As against those three points Royal scored 19 points. (Two goals, two tries and one penalty). These tries had been scored as follows: try by Norman Gunawardena, star wing-forward (flanker), converted by full back , Trevor Anghie; try by Stanley Unamboowe, converted by Anghie again , and two unconverted tries by Alan Henricus, Royal’s fast-moving fly-off, and by Anghie himself. Anghie converted a penalty as well to make the tally of 19 pts. The headline of the day read “Royal completely outclass Trinity”.
In the 2nd leg played at Bogambara, Royal scored 13 pts (two goals and a try) as against 05 (one goal by Trinity). Michael Abeyratne (the highly respected surgeon and gentleman to the core), scored Trinity’s solitary try under the posts, after a skillful dribble of the ball from mid-field and a dash to beat Anghie to the goal line in the dying stages of the game. This was goaled by Madugalle to give those five points to Trinity.
In this game , Royal played with 14 men as, according to Humphrey’s notes, three minutes after the kick-off, Royal’s left prop S.N.(Rabu) Senaratne was carried off the field with a head injury and Balachandran, the Lock (no-08), came in as prop for the rest of the game, there being no replacements. Also minutes after the game commenced Royal scored the first try when the skipper, Humphrey, playing at centre, with a brilliant interception, mid-field, ran down to score.
Anghie completed it with a conversion. That was to be the only score in the first-half. After lemons Alan Henricus, ”weaved his way” from the Trinity 25 to score. The conversion was by Anghie, who incidentally was the previous year’s captain. Royal’s tally of tries was completed by the skipper himself, who “outwitted the defenders” to score Royal’s final try that went unconverted.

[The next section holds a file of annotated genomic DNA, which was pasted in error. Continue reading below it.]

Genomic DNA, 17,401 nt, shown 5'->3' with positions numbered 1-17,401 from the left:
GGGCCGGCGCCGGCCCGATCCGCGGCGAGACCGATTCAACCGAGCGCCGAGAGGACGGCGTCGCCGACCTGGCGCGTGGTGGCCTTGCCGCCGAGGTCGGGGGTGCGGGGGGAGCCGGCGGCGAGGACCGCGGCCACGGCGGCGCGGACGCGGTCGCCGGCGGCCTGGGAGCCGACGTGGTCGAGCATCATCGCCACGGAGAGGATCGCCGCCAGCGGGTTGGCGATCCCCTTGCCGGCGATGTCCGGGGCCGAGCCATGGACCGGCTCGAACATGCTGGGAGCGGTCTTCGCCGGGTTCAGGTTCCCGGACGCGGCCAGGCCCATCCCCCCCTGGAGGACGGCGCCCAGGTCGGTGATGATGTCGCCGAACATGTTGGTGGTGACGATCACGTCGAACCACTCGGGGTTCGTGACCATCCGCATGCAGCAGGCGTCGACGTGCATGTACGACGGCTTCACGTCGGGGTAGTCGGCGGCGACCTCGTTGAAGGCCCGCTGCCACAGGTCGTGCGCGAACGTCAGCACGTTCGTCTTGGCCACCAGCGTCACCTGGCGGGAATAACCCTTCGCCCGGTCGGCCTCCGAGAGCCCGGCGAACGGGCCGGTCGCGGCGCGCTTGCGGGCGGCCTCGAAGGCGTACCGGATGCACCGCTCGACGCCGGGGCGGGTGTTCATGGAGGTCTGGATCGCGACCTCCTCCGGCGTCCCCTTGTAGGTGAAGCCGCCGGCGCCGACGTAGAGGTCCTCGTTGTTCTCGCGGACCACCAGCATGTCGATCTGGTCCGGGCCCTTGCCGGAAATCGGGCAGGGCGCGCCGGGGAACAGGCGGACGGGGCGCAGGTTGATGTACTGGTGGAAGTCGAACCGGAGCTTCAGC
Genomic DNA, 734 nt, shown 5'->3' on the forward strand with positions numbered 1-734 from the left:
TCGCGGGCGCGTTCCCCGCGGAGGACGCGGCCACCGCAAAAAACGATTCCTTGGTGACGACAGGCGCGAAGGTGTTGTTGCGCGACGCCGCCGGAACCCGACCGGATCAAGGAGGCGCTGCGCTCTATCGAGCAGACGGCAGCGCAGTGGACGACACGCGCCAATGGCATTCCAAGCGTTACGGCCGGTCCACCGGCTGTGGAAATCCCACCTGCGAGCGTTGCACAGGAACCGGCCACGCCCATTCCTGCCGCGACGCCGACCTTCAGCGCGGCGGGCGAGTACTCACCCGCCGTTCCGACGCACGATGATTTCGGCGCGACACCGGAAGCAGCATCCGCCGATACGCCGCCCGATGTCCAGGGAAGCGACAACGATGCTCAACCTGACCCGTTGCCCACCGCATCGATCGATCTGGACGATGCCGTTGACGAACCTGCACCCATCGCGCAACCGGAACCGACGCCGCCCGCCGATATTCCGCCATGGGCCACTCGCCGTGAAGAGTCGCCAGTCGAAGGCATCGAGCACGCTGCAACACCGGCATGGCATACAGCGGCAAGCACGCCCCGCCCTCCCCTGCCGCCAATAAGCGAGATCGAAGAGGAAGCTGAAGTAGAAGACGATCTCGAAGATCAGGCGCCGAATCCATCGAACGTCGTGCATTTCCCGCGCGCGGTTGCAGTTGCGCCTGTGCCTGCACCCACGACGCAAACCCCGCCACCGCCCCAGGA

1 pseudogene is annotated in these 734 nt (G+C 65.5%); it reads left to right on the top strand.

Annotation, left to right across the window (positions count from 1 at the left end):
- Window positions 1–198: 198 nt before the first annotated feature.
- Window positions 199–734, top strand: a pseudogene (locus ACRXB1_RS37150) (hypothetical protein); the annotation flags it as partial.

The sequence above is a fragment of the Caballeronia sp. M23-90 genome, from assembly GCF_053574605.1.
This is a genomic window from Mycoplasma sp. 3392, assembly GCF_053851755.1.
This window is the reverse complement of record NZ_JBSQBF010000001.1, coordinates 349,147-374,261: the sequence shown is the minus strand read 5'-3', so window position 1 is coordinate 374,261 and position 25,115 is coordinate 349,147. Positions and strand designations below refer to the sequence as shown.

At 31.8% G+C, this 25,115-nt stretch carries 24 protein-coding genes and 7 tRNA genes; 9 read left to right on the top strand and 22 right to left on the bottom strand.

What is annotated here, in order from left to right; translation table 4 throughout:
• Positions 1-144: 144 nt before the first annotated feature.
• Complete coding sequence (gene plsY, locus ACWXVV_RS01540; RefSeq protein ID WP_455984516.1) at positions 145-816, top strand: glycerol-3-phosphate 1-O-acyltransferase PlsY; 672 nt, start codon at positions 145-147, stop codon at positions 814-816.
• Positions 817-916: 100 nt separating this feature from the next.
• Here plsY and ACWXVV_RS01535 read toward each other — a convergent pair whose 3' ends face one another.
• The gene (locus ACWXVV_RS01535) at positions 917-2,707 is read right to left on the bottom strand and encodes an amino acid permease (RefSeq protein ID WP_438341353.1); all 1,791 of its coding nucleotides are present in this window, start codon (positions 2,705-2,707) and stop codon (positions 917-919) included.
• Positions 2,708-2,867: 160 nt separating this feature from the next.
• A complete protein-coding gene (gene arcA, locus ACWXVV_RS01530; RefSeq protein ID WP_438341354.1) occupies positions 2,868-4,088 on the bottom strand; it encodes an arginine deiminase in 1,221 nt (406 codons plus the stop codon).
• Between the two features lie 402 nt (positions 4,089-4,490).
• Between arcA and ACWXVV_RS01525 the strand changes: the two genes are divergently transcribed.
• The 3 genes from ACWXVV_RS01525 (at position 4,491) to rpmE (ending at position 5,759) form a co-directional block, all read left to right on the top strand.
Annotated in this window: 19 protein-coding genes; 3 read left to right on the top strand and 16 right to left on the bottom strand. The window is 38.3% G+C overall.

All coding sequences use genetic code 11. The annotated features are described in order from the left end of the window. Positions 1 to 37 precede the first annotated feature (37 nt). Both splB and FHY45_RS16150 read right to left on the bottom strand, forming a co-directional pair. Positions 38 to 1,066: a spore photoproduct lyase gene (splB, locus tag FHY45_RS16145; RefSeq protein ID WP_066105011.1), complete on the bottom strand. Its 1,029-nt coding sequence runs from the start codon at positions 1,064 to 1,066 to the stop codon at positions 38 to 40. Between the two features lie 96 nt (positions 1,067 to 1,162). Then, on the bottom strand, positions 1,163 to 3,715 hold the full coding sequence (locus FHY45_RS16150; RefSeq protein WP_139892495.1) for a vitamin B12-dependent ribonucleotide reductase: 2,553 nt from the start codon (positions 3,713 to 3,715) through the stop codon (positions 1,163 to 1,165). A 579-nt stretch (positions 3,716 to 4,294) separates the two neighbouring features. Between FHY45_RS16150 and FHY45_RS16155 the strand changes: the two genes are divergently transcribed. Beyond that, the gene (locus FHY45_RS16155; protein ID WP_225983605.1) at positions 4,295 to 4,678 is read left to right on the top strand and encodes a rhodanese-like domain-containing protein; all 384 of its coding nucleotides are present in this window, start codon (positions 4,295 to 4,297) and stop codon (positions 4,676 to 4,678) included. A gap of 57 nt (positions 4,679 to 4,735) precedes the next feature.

The Teams that did yeoman duty for Royal in the two games that year were:
First Leg: T. Anghie, (Full-back) T.L.K. Mendis(wing), M.A. Rahiman and skipper H.E. Wijesinghe (Centres) ,W. Unamboowe( wing). B. Dharmaratne (scrum-half), Alan Henricus (Fly-Off), I.M.S. de Silva and S.P. Wickremasinghe(Props) A.B. Van Twest (Hooker) G.C. Wickremasinghe and Devaka Rodrigo(vice-captain) as second rows; N. Gunawardena, C. Balachandran and S.D. Gunaratne ( Third Row)
Reserves: G.A. Jayasinghe, L. Hewavitarane, I.T.B Ratnayake, J.A. de Silva and R. Natkunam
In the second Leg, Senaratne played for I.M.S. de Silva as Prop and L.K .Hewavitarane played scrum-half instead of Dharmaratne and G.A. Jayasinghe played on the wing instead of T.L.K. Mendis.
That year’s Royal team produced five national caps in Norman Gunawardena, Devaka Rodrigo, Trevor Anghie, Stanley Unamboowe and Alan Henricus.
There were two brothers in the team: S.P. Wickremasinghe and G.C. Wickremasinghe. It is worthy of note that Norman Gunawardena (1951) ,his son Ajit and grandson Revan all scored tries in the Bradby. While Ajit G, also playing in the third row, scored in both games in 1975 and in the first game in 1976, grandson, Revan , playing as a winger , scored in the 2nd leg in 2006.This is an achievement that will take quite some time to equal.
S.D. Gunaratne’s son D.S. also played in the Bradby. So did Stanley’s progeny Salinda Unamboowe. Dharmaratne, Hewavitarane, Unamboowe and Van Twest all played in the Royal cricket team that beat STC in an impossible finish that year.
The fact that Royal’s dynamic skipper Humphrey Wijesinghe scored that final try for Royal to regain the Bradby in 1951 is a fitting finale indeed. He couldn’t have asked for more, as the coveted Bradby, perhaps, is the best present he could have received on behalf of his school on his 19th Birthday!